Just attended the Brisbane “Nokia with Windows Phone Training” event.
Thanks to Microsoft and Nokia for setting up this free two-day talkfest!
I got a good overview of the various new features and APIs comprising Windows Phone.
Thanks especially to the presenters Andy Wigley (http://appamundi.com/about/) and Nick Randolph (http://nicksnettravels.builttoroam.com/). They did a good job of showing the tools and APIs: got the right balance between diving deep and splashing around in the shallows.
I came away feeling quite upbeat.
(…this could just be a reflection on how low-down dirty and mean my current project is making me feel, but still…)
As Andy and Nick were speaking I was hacking (I think I was the only attendee nerdy enough to do so); keeping one ear/eye on the presentation and the other ranging between the program and the internet.
As a result, I would like to give you The Finger.
There’s absolutely nothing special here, but it pleased me to be able to knock something together so easily (little things please little minds :-))
Starting from scratch, I worked/hacked out a fair bit:
* the basic framework
* standard pages, pivot pages
* basic event handling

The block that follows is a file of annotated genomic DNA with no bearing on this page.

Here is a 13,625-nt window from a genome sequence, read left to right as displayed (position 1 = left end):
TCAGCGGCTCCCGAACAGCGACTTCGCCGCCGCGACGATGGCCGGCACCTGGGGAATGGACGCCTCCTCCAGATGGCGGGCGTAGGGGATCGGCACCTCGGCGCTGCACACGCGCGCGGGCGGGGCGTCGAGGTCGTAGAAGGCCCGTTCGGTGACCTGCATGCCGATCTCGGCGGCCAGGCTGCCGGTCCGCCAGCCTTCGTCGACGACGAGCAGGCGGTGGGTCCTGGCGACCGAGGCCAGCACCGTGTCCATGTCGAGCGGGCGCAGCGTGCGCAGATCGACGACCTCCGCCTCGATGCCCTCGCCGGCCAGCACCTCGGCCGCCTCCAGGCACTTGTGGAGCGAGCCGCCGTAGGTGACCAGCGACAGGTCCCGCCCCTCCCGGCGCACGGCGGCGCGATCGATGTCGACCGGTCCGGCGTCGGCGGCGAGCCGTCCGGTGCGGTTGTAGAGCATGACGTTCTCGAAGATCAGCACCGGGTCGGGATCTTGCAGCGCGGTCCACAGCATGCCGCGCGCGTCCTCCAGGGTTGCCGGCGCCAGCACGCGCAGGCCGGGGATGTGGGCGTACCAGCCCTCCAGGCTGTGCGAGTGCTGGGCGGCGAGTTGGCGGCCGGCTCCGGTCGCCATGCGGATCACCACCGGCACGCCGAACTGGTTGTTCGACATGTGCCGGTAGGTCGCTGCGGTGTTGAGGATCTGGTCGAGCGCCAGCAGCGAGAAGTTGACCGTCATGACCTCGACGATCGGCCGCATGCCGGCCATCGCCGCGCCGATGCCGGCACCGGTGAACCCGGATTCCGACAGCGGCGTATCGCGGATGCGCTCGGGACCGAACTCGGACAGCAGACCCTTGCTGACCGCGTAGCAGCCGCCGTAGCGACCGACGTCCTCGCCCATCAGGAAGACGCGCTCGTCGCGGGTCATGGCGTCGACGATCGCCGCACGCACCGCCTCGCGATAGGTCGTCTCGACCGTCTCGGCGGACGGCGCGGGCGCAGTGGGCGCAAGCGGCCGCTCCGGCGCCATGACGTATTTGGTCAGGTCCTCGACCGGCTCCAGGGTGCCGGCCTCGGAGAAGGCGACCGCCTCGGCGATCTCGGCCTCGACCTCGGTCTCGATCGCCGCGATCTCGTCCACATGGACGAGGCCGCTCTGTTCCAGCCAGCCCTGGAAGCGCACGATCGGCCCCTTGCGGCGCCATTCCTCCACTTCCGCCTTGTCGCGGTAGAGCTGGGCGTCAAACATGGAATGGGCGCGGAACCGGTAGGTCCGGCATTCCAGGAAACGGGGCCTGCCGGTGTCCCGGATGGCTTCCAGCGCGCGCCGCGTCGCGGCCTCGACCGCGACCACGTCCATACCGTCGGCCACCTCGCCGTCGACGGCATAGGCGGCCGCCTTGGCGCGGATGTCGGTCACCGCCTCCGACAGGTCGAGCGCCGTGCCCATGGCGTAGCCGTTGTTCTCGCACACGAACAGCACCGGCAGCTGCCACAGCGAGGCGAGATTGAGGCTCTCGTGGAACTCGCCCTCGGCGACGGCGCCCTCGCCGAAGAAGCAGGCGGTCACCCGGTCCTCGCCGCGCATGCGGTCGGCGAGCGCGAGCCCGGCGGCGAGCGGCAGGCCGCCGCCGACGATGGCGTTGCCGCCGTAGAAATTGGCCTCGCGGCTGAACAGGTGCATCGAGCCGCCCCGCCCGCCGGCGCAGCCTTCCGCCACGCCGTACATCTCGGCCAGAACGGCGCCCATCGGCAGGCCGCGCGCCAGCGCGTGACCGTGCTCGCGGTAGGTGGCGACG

* buttons and menus
* animation with Expression Blend
* icons, tiles
* isolated storage
* etc., etc.
Not too shabby!
You can grab the VS solution in all its raw, un-prettified glory!
The Finger follows an enduring Transentia tradition: I typically try to create a (David Flanagan) scribble-style application in any new environment I come across. On this site I already have Java, Groovy, JavaFX and JRuby versions. I have a mental image of a huntin’ ‘n fishin’-style trophy room with walls lined by scribble programs mounted on shields…
I found WP7 substantially easier to program than the iPhone. Give me C# over Objective-C, Expression over Interface Builder and Visual Studio over XCode any day (it hurts me to say that but it’s true, nevertheless). Microsoft have always done good development environments/kits…
Now that the Windows 8 Consumer Preview has been released it is easy to see how Microsoft is trying to link the two platforms together. Both feature big bright tiles/buttons, a swipe-oriented interaction ‘language’ and a set of shared, cloudy services, etc…. Welcome back, my friends to the Microsoft walled community.
Regardless of the technical or other merits of WP7, I predict a bright future: people are always looking for the Next New Thing and WP7 is different enough to be that Next New Thing. It may–just may–even become A Better Thing.
Just came across this blow-by-blow writeup from a sister event in Melbourne.